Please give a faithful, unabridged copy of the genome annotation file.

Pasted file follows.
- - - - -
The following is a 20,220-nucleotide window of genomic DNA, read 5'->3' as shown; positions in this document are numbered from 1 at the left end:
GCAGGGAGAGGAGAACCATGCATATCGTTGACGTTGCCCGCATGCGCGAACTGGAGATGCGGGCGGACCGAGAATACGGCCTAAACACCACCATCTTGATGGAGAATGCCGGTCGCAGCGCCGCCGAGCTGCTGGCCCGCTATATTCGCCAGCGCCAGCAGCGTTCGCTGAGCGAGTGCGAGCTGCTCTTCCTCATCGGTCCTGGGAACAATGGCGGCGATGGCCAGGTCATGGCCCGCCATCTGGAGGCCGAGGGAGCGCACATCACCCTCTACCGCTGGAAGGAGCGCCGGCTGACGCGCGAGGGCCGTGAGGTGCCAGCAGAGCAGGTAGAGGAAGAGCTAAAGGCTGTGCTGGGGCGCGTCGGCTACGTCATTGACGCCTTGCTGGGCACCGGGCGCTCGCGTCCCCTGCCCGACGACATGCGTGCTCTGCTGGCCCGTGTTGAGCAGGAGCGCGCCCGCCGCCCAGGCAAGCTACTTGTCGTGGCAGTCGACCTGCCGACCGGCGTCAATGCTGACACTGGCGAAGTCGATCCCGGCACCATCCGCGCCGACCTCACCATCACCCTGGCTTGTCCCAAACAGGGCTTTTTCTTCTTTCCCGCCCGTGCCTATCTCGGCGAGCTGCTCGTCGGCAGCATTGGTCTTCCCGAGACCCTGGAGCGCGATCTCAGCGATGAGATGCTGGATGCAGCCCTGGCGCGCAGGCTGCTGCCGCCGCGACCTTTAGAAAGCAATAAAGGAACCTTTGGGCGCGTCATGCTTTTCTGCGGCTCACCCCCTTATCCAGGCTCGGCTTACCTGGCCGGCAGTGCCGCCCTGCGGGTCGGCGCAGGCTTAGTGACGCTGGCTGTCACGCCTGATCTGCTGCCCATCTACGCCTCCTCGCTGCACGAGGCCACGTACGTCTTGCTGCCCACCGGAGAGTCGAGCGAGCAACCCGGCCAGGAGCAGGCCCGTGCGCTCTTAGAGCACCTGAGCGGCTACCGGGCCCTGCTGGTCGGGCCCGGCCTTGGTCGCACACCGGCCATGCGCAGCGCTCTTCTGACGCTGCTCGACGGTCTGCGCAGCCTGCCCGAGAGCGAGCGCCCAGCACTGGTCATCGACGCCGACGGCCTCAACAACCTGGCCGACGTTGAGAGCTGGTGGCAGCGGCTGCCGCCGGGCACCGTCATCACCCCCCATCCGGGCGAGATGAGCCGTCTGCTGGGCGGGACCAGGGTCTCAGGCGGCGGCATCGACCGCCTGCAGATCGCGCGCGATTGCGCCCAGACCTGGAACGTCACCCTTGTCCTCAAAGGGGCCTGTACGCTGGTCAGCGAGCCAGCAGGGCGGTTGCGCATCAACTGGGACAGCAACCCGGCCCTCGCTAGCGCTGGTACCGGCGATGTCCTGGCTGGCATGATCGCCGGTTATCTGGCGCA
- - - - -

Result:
The following is a 20,220-nucleotide window of genomic DNA, read 5'->3' as shown; positions in this document are numbered from 1 at the left end:
GCAGGGAGAGGAGAACCATGCATATCGTTGACGTTGCCCGCATGCGCGAACTGGAGATGCGGGCGGACCGAGAATACGGCCTAAACACCACCATCTTGATGGAGAATGCCGGTCGCAGCGCCGCCGAGCTGCTGGCCCGCTATATTCGCCAGCGCCAGCAGCGTTCGCTGAGCGAGTGCGAGCTGCTCTTCCTCATCGGTCCTGGGAACAATGGCGGCGATGGCCAGGTCATGGCCCGCCATCTGGAGGCCGAGGGAGCGCACATCACCCTCTACCGCTGGAAGGAGCGCCGGCTGACGCGCGAGGGCCGTGAGGTGCCAGCAGAGCAGGTAGAGGAAGAGCTAAAGGCTGTGCTGGGGCGCGTCGGCTACGTCATTGACGCCTTGCTGGGCACCGGGCGCTCGCGTCCCCTGCCCGACGACATGCGTGCTCTGCTGGCCCGTGTTGAGCAGGAGCGCGCCCGCCGCCCAGGCAAGCTACTTGTCGTGGCAGTCGACCTGCCGACCGGCGTCAATGCTGACACTGGCGAAGTCGATCCCGGCACCATCCGCGCCGACCTCACCATCACCCTGGCTTGTCCCAAACAGGGCTTTTTCTTCTTTCCCGCCCGTGCCTATCTCGGCGAGCTGCTCGTCGGCAGCATTGGTCTTCCCGAGACCCTGGAGCGCGATCTCAGCGATGAGATGCTGGATGCAGCCCTGGCGCGCAGGCTGCTGCCGCCGCGACCTTTAGAAAGCAATAAAGGAACCTTTGGGCGCGTCATGCTTTTCTGCGGCTCACCCCCTTATCCAGGCTCGGCTTACCTGGCCGGCAGTGCCGCCCTGCGGGTCGGCGCAGGCTTAGTGACGCTGGCTGTCACGCCTGATCTGCTGCCCATCTACGCCTCCTCGCTGCACGAGGCCACGTACGTCTTGCTGCCCACCGGAGAGTCGAGCGAGCAACCCGGCCAGGAGCAGGCCCGTGCGCTCTTAGAGCACCTGAGCGGCTACCGGGCCCTGCTGGTCGGGCCCGGCCTTGGTCGCACACCGGCCATGCGCAGCGCTCTTCTGACGCTGCTCGACGGTCTGCGCAGCCTGCCCGAGAGCGAGCGCCCAGCACTGGTCATCGACGCCGACGGCCTCAACAACCTGGCCGACGTTGAGAGCTGGTGGCAGCGGCTGCCGCCGGGCACCGTCATCACCCCCCATCCGGGCGAGATGAGCCGTCTGCTGGGCGGGACCAGGGTCTCAGGCGGCGGCATCGACCGCCTGCAGATCGCGCGCGATTGCGCCCAGACCTGGAACGTCACCCTTGTCCTCAAAGGGGCCTGTACGCTGGTCAGCGAGCCAGCAGGGCGGTTGCGCATCAACTGGGACAGCAACCCGGCCCTCGCTAGCGCTGGTACCGGCGATGTCCTGGCTGGCATGATCGCCGGTTATCTGGCGCA